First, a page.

Progarchives, the progressive rock ultimate discography
Dream Theater - Octavarium CD (album) cover


Dream Theater


Progressive Metal

3.66 | 1917 ratings

From, the ultimate progressive rock music website

4 stars This is a somewhat underrated album. Octavarium was the first Dream Theater album I owned, although not my first exposure to them (that was Six Degrees). I still like this album very much even after listening to earlier Dream Theater Material.

Octavarium starts very strongly with "The Root of All Evil," another song in Mike Portney's "AA Saga." This is followed by "The Answer Lies Within," one of DT's softest songs. "These Walls" is a solid song on this album. The only song I don't care for too much is "I Walk Beside You," although it's not a terrible song. The next song on the album is "Panic Attack," a very good fast-paced and heavy song, possibly one of DT's heaviest. "Never Enough" is a song that doesn't sound like typical Dream Theater, but is still very good nonetheless. "Sacrificed Sons" is one of the better tracks of Octavarium, which is about the 9/11 attacks. Finally, the title track "Octavarium" is 24 minutes of amazing music. It's difficult to describe, as the sound of the music changes through the different stages of the song. It's one of DT's best songs!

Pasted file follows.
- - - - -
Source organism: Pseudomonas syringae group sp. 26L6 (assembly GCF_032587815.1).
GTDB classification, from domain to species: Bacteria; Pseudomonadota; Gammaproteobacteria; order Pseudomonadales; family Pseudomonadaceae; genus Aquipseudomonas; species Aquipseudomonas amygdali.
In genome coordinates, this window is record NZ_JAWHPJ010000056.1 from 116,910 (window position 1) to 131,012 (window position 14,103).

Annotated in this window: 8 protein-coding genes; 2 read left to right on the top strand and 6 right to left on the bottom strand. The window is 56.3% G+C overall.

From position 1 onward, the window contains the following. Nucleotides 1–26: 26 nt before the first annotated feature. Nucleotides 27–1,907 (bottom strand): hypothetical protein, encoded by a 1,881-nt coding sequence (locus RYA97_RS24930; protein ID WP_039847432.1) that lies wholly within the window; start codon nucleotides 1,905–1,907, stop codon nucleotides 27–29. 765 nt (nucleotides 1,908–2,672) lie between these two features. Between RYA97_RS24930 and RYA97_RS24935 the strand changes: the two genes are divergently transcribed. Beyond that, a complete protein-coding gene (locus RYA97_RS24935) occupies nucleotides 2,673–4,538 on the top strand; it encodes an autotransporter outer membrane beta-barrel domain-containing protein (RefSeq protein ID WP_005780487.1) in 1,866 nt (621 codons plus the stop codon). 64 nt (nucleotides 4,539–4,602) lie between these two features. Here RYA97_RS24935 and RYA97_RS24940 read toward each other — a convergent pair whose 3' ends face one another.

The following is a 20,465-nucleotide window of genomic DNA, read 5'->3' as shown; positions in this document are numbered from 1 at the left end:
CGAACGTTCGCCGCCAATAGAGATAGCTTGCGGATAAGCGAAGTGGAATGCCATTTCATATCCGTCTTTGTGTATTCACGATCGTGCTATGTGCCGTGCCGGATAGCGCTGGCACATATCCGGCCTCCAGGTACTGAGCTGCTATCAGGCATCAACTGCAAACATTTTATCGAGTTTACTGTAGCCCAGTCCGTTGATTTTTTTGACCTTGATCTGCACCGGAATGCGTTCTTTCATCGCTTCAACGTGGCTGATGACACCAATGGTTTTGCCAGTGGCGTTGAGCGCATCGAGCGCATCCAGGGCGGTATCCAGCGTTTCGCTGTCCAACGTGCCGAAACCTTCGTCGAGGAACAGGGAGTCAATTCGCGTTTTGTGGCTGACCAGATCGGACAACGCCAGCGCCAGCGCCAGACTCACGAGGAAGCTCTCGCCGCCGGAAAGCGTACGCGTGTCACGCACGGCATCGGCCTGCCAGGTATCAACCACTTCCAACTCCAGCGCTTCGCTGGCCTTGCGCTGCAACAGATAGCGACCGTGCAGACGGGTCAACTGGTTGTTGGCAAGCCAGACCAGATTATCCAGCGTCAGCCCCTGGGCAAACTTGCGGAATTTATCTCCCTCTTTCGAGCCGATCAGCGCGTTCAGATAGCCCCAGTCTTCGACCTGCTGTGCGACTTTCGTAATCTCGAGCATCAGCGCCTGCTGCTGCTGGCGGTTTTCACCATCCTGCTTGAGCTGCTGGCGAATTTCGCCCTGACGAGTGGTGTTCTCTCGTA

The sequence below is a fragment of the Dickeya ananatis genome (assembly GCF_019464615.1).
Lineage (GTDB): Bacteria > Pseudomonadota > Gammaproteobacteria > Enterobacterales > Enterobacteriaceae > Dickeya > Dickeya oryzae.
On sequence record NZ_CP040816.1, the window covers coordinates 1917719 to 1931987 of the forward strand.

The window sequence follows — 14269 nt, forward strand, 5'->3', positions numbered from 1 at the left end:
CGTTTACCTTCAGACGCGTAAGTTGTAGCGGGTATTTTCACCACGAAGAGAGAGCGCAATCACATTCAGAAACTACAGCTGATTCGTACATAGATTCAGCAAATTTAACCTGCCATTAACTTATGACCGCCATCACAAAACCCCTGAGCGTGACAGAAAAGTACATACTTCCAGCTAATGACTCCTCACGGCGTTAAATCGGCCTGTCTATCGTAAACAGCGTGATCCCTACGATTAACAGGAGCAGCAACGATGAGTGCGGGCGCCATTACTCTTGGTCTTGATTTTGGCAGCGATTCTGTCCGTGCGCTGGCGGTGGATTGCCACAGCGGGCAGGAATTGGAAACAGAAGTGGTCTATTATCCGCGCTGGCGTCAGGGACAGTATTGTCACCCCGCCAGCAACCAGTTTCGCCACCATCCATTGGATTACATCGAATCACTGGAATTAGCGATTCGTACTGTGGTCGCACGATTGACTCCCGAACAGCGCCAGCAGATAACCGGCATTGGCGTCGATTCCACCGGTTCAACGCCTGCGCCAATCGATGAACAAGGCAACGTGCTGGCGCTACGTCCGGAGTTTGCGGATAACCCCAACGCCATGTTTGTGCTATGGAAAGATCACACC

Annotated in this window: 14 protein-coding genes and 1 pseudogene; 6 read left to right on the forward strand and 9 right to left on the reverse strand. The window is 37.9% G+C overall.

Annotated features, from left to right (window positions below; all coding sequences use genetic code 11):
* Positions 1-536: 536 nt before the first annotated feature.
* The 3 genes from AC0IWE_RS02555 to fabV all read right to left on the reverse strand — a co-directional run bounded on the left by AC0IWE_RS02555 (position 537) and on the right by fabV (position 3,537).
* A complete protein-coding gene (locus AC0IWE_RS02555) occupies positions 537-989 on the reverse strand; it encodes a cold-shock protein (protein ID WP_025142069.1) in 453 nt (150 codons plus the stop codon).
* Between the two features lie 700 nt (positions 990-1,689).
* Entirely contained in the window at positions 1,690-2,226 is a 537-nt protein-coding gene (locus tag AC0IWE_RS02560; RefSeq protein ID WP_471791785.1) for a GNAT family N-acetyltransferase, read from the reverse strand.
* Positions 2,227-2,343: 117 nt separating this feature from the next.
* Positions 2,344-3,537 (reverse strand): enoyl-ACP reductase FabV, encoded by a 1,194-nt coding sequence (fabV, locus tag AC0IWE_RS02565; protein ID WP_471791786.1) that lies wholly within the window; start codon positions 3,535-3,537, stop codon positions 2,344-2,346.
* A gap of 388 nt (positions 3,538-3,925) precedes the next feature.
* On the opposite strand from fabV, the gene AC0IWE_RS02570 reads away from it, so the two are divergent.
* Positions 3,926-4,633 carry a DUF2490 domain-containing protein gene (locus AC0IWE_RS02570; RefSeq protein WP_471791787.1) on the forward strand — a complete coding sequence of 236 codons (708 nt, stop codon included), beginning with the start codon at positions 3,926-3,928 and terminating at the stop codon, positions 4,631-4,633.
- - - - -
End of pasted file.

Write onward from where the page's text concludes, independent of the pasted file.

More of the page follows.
Although Octavarium departs from the typical "Dream Theater" sound, it's still a very solid album. Keep an open mind with this album, and don't expect it to sound like any of their previous albums!

darkmatter | 4/5 |


As a registered member (register here if not), you can post rating/reviews (& edit later), comments reviews and submit new albums.

You are not logged, please complete authentication before continuing (use forum credentials).

Forum user
Forum password

Share this DREAM THEATER review

Social review comments () BETA

Review related links

Copyright Prog Archives, All rights reserved. | Legal Notice | Privacy Policy | Advertise | RSS + syndications

Other sites in the MAC network: — jazz music reviews and archives | — metal music reviews and archives